The thin line between paranoia and memory.

As a historian, and observer of present events in Honduras, the brand new agreement between president Park of South Korea and president Hernandez of Honduras sends off some warning signals in my head. Gonna give some background as to these “warning signals”.

In 2010 in La Tejera, Rio Blanco a concession for a dam, was granted without the permission of the residents of the community. This concession marked the beginning of a long-term struggle which may or may not be on-going. The reason why I say “may or may not” is because there is a subtle… “media blackout” concerning contemporary events in La Tejera. Not many articles are being written, or have been written, about the struggles which the Lenca in the area face. Also worth noting: the primary articles I’ve seen on the topic are in English, not in Spanish. This is fascinating but also similar to trends related to other issues of national interest particularly when they are related to Indigenous people/Indigenous resistance. This is the case with the Garifuna in Trujillo, and the Garifuna who resisted charter city installation in lands that have historically and contemporaneously been settled by the Garifuna themselves. The latest article I’ve seen was in March, and it showed that the struggle was ongoing, with leaders of the indigenous community facing investigation by police and threats by private individuals.

An interesting occurrence in this instance was that the U.S. ambassador in 2013 made a statement concerning the residents of Intibuca and how they’ve peacefully but adamantly resisted. In 2013, on human rights day (which is December 10th), Mrs. Kubiske attempted to demonize the residents of Intibuca stating:

Human rights are an entitlement to justice. Signatories of the Universal Declaration of Human Rights and of other agreements recognized that a person who cannot get justice under the law may feel compelled to take matters into his own hands. This is not right, but we see this happening today in Honduras.

  • In Intibuca, some indigenous communities who feel they have not been adequately consulted regarding development on their land set up roadblocks to try to prevent future development.”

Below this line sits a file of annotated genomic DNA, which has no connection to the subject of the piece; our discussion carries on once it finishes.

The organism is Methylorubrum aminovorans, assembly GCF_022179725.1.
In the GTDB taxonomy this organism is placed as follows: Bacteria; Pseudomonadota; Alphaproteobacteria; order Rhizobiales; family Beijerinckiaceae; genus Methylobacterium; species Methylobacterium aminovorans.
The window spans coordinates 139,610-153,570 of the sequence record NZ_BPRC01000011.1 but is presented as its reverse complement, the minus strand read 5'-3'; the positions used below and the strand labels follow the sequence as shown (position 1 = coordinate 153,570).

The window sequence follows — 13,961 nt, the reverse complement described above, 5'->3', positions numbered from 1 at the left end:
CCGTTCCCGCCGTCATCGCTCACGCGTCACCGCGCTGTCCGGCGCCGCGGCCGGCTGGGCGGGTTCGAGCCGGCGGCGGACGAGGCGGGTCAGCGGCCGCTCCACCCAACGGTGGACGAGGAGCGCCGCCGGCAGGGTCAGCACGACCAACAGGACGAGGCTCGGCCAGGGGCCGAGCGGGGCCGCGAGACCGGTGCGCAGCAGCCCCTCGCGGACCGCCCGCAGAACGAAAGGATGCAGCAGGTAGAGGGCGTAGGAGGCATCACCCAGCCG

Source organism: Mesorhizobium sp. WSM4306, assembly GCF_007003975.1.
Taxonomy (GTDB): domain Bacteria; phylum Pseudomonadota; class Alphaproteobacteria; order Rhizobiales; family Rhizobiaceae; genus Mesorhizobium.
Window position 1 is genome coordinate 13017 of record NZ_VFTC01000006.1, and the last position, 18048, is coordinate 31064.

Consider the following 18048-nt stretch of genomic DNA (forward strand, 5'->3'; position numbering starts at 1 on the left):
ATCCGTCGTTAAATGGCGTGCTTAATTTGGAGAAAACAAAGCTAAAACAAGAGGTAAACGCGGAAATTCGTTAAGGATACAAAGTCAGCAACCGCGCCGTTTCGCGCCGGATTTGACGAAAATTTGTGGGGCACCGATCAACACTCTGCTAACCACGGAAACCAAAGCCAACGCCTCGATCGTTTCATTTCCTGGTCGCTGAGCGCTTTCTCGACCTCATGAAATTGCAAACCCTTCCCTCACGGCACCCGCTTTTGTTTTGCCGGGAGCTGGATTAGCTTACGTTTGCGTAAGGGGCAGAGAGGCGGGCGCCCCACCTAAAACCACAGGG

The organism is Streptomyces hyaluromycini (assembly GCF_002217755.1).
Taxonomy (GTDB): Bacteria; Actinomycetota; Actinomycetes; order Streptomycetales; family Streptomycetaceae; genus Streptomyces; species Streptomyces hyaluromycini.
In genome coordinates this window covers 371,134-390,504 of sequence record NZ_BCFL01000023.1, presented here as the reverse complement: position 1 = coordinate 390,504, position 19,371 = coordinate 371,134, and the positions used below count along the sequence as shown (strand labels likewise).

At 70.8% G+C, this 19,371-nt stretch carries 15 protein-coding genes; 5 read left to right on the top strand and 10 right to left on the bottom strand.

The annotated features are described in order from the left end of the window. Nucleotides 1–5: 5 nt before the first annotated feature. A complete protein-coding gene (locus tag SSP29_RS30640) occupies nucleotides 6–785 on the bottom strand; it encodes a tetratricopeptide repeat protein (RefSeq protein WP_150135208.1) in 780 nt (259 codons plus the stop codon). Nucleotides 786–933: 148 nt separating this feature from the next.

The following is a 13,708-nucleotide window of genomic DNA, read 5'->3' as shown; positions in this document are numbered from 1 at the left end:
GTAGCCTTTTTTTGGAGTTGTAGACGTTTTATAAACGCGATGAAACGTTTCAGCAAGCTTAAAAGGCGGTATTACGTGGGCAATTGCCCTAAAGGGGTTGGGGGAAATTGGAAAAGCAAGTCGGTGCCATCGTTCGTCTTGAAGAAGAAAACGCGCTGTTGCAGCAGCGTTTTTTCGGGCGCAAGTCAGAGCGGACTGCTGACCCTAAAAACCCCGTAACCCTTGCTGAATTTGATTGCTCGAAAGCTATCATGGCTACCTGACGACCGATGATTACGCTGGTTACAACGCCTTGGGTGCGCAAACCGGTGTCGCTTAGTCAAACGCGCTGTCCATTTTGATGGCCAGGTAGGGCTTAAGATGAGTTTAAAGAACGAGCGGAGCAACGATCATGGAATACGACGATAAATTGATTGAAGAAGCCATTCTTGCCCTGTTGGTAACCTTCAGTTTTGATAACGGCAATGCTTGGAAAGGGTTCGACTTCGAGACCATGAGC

In 2010 a struggle for land ownership in the beautiful community of Trujillo kept on occurring between a private Canadian, his allies who include but aren’t limited too: former president Lobo, some Canadian governmental agencies/funds (at least one specific example is the “Canadian Shield Fund”), and local authorities, and his opponents: the local Garifuna community who own some of the land he wants to turn into state of the art luxury hotels and resorts. This is another quiet struggle of which people haven’t been made very aware.

In both cases there was justification, and support from foreign governments.

In both cases there have been instances of bullying, and some form of violence be it physical, political, or economic.

I have stated on other networks that I am quietly optimistic as to nature and execution of the agreement that president Park and president Hernandez reached concerning energy. I am honest when it comes my statements. However I also know that the South Korean government was one of the governments that was and seemingly is eager to see the implementation of charter cities in Honduras, an issue that has been notoriously debated, and one with a background of violence.

So it is in moments like this that I find myself wondering as to what is the thin line between paranoia, and memory. Because I feel like I am crossing it, on some level.

I’d LOVE to see your feedback on this article that I wrote! I hope you enjoyed it, and that piqued your interest on the writing that I do. Have a great day everyone!

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The thin line between paranoia and memory.

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